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Child Dev. 2001 May-Jun;72(3):748-67.

Maternal responsiveness and children's achievement of language milestones.

Author information

1
Department of Applied Psychology, New York University, NY 10003, USA. ct1@is8.nyu.edu

Abstract

This prospective longitudinal study examined the contribution of dimensions of maternal responsiveness (descriptions, play, imitations) to the timing of five milestones in children's (N = 40) early expressive language: first imitations, first words, 50 words in expressive language, combinatorial speech, and the use of language to talk about the past. Events-History Analysis, a statistical technique that estimates the extent to which predictors influence the timing of events, was used. At 9 and 13 months, maternal responsiveness and children's activities (e.g., vocalizations, play) were coded from videotaped interactions of mother-child free play; information about children's language acquisition was obtained through biweekly interviews with mothers from 9 through 21 months. Maternal responsiveness at both ages predicted the timing of children's achieving language milestones over and above children's observed behaviors. Responsiveness at 13 months was a stronger predictor of the timing of language milestones than was responsiveness at 9 months, and certain dimensions of responsiveness were more predictive than others. The multidimensional nature of maternal responsiveness and specificity in mother-child language relations are discussed.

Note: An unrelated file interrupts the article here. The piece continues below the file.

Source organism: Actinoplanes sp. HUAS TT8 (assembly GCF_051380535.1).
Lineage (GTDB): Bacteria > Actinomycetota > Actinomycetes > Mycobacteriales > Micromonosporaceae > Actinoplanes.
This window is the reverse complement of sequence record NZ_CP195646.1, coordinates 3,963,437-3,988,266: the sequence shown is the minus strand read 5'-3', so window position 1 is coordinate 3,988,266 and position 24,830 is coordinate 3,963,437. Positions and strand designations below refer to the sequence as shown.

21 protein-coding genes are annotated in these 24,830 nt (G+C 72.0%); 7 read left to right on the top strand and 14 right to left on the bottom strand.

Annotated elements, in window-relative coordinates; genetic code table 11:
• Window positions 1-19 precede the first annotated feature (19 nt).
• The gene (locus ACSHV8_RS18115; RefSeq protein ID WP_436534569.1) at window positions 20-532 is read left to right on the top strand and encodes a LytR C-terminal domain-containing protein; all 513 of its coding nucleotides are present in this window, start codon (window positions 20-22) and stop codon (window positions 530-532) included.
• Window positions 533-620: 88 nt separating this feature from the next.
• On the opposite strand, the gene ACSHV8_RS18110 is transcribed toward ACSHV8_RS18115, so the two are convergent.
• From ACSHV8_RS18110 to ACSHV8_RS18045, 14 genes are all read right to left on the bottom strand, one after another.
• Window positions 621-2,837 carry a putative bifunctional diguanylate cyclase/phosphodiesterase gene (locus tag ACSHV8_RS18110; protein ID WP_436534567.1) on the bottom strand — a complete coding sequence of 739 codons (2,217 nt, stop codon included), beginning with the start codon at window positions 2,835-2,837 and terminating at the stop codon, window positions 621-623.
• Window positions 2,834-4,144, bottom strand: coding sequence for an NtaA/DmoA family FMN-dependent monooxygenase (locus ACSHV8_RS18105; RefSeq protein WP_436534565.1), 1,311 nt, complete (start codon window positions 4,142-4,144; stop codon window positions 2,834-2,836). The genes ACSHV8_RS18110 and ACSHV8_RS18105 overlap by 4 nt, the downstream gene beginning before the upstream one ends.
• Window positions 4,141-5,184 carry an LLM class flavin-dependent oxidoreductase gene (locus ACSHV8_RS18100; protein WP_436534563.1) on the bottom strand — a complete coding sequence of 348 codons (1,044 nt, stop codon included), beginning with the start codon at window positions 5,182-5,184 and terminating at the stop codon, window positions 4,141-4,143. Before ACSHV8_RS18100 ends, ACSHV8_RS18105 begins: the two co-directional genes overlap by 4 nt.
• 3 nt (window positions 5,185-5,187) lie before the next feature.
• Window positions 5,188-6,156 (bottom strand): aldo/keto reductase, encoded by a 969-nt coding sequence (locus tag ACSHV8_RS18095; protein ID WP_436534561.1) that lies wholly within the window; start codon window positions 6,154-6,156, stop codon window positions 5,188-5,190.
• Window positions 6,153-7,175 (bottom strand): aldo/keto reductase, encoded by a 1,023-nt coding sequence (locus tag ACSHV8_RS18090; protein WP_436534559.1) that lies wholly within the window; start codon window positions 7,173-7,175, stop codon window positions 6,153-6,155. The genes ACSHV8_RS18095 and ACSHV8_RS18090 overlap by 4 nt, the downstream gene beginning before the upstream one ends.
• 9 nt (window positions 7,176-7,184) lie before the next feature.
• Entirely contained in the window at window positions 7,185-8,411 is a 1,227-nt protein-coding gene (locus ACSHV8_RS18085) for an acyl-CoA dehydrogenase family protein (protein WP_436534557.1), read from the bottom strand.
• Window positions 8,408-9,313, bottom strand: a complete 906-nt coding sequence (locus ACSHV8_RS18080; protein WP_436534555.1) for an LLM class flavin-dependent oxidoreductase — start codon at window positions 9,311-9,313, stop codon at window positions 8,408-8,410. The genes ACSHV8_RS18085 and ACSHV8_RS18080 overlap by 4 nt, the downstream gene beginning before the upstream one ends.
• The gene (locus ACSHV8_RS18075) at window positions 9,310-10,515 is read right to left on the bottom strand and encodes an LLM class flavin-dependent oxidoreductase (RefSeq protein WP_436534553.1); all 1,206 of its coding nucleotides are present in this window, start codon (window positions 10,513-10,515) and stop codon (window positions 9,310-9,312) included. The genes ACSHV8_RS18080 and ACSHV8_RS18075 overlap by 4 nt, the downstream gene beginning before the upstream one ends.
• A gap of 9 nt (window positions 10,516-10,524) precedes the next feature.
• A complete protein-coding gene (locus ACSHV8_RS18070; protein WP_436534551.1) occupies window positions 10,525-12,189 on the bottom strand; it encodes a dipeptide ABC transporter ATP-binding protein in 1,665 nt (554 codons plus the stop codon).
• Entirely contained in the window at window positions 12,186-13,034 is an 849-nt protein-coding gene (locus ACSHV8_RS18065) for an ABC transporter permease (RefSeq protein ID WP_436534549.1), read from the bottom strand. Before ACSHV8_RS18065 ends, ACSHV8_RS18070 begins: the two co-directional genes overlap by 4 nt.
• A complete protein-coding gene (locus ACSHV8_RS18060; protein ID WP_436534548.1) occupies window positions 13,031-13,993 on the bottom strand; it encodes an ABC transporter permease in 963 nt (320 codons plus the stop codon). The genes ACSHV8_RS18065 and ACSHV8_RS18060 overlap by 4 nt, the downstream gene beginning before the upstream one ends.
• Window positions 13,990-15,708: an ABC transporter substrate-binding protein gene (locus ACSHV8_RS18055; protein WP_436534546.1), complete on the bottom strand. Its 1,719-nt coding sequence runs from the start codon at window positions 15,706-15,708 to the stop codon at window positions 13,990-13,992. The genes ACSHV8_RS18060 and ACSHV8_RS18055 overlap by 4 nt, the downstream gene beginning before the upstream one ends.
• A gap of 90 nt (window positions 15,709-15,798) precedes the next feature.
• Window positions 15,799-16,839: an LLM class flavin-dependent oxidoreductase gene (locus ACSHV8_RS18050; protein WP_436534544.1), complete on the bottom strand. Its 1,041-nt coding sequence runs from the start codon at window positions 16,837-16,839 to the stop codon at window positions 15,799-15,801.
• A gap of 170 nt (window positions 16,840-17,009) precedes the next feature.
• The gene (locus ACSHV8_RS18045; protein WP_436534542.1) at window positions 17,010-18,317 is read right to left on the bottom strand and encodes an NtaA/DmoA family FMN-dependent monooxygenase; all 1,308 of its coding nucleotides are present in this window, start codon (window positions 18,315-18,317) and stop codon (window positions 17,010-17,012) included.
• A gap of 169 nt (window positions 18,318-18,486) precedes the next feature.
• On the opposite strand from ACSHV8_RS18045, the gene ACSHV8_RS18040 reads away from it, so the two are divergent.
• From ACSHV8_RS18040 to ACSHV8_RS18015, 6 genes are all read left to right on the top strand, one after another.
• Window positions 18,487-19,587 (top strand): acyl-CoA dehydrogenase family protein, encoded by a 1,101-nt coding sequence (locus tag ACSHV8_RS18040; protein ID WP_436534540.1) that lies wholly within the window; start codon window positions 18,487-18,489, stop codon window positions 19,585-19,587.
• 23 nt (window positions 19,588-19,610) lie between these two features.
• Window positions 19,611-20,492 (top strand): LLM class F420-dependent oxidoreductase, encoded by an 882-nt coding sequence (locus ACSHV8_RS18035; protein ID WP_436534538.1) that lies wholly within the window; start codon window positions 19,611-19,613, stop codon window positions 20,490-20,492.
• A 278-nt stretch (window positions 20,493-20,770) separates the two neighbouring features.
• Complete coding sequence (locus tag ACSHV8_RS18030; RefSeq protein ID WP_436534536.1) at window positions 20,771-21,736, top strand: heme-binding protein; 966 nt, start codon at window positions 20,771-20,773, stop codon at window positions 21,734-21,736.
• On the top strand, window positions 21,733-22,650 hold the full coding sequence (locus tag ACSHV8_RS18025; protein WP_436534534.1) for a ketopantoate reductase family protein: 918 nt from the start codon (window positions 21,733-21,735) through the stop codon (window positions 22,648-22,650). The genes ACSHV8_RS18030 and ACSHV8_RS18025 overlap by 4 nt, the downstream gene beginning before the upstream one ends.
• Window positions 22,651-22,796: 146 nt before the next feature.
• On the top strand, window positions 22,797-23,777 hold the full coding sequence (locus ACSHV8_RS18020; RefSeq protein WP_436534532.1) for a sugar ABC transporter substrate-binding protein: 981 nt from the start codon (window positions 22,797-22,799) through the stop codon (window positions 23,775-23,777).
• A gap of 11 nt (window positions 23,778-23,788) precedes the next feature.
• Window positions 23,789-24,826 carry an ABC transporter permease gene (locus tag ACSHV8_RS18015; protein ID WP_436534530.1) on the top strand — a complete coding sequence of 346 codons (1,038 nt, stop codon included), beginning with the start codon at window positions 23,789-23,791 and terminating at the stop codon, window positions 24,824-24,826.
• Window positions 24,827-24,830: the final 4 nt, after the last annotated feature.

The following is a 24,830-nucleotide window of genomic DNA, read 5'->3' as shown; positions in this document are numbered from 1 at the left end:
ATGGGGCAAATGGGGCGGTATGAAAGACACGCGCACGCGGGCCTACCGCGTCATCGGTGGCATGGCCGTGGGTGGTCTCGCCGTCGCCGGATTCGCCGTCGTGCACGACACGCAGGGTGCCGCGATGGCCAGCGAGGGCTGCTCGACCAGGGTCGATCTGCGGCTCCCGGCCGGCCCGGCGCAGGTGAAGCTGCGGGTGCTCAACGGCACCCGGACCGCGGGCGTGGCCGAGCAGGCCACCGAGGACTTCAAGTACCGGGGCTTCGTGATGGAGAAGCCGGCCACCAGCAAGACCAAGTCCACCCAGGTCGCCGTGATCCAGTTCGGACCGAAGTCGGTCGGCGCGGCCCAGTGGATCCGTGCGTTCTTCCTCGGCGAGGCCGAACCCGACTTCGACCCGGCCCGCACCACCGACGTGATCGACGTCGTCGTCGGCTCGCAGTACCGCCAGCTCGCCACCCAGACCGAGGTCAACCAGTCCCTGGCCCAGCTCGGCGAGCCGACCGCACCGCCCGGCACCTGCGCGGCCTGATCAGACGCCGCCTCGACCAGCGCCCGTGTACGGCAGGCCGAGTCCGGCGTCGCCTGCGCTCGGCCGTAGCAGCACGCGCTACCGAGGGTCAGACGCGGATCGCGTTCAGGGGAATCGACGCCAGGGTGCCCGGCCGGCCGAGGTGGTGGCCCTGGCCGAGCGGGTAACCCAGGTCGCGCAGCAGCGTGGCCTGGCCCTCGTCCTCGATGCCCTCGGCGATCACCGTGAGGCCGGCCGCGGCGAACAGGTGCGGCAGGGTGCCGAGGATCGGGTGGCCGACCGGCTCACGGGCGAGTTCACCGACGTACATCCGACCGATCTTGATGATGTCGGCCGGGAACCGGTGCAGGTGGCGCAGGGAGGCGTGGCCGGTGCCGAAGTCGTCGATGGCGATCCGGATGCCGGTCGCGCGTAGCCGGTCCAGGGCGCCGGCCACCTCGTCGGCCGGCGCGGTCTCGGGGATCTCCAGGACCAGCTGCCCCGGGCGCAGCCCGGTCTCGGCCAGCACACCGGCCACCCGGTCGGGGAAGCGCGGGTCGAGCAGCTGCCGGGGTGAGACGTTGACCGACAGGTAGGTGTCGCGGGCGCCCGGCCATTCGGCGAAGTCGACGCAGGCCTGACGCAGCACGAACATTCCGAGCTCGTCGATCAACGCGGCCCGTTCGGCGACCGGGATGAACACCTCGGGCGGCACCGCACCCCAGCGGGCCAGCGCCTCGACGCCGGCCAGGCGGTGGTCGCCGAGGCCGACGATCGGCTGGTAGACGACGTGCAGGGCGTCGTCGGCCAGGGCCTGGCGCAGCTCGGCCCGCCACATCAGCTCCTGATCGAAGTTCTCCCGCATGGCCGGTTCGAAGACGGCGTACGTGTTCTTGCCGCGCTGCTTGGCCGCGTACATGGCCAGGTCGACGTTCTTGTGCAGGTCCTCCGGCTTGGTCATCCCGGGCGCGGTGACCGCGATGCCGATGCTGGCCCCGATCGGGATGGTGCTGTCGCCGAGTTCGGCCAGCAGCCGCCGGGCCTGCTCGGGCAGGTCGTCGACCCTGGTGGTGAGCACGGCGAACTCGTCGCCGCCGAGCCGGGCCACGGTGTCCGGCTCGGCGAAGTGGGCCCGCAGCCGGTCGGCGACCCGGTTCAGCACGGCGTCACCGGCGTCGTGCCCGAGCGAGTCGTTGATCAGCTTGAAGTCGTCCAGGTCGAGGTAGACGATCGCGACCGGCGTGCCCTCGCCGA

PMID:
11405580
[Indexed for MEDLINE]

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